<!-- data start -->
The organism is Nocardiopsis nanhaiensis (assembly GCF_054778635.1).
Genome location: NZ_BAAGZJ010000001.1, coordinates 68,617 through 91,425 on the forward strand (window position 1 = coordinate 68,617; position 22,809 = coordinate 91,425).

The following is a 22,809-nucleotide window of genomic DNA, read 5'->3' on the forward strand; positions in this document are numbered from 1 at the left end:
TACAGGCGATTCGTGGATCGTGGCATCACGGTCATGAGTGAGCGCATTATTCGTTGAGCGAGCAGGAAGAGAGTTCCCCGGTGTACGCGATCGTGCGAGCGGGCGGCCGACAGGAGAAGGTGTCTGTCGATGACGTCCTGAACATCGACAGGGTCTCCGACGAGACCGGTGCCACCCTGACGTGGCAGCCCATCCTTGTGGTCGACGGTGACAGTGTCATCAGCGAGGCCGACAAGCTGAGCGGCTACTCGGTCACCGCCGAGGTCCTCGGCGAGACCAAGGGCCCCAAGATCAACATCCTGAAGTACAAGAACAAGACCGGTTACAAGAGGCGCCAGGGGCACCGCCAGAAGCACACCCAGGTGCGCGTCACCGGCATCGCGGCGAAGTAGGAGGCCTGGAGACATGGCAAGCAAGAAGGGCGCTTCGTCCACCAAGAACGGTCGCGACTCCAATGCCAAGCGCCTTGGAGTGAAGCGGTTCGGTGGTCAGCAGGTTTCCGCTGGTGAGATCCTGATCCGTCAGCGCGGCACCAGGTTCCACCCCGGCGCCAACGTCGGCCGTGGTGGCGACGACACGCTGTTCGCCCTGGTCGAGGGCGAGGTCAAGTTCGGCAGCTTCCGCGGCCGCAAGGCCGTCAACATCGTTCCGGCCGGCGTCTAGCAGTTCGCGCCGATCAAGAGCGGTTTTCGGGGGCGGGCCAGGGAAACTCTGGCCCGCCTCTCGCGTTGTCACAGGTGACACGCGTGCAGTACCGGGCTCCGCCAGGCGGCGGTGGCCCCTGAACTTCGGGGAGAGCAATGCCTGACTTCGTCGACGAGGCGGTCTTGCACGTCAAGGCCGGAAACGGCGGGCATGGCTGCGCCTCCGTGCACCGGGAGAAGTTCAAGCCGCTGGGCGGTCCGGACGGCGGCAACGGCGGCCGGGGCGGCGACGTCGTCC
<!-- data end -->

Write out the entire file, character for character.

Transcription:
The organism is Nocardiopsis nanhaiensis (assembly GCF_054778635.1).
Genome location: NZ_BAAGZJ010000001.1, coordinates 68,617 through 91,425 on the forward strand (window position 1 = coordinate 68,617; position 22,809 = coordinate 91,425).

The following is a 22,809-nucleotide window of genomic DNA, read 5'->3' on the forward strand; positions in this document are numbered from 1 at the left end:
TACAGGCGATTCGTGGATCGTGGCATCACGGTCATGAGTGAGCGCATTATTCGTTGAGCGAGCAGGAAGAGAGTTCCCCGGTGTACGCGATCGTGCGAGCGGGCGGCCGACAGGAGAAGGTGTCTGTCGATGACGTCCTGAACATCGACAGGGTCTCCGACGAGACCGGTGCCACCCTGACGTGGCAGCCCATCCTTGTGGTCGACGGTGACAGTGTCATCAGCGAGGCCGACAAGCTGAGCGGCTACTCGGTCACCGCCGAGGTCCTCGGCGAGACCAAGGGCCCCAAGATCAACATCCTGAAGTACAAGAACAAGACCGGTTACAAGAGGCGCCAGGGGCACCGCCAGAAGCACACCCAGGTGCGCGTCACCGGCATCGCGGCGAAGTAGGAGGCCTGGAGACATGGCAAGCAAGAAGGGCGCTTCGTCCACCAAGAACGGTCGCGACTCCAATGCCAAGCGCCTTGGAGTGAAGCGGTTCGGTGGTCAGCAGGTTTCCGCTGGTGAGATCCTGATCCGTCAGCGCGGCACCAGGTTCCACCCCGGCGCCAACGTCGGCCGTGGTGGCGACGACACGCTGTTCGCCCTGGTCGAGGGCGAGGTCAAGTTCGGCAGCTTCCGCGGCCGCAAGGCCGTCAACATCGTTCCGGCCGGCGTCTAGCAGTTCGCGCCGATCAAGAGCGGTTTTCGGGGGCGGGCCAGGGAAACTCTGGCCCGCCTCTCGCGTTGTCACAGGTGACACGCGTGCAGTACCGGGCTCCGCCAGGCGGCGGTGGCCCCTGAACTTCGGGGAGAGCAATGCCTGACTTCGTCGACGAGGCGGTCTTGCACGTCAAGGCCGGAAACGGCGGGCATGGCTGCGCCTCCGTGCACCGGGAGAAGTTCAAGCCGCTGGGCGGTCCGGACGGCGGCAACGGCGGCCGGGGCGGCGACGTCGTCC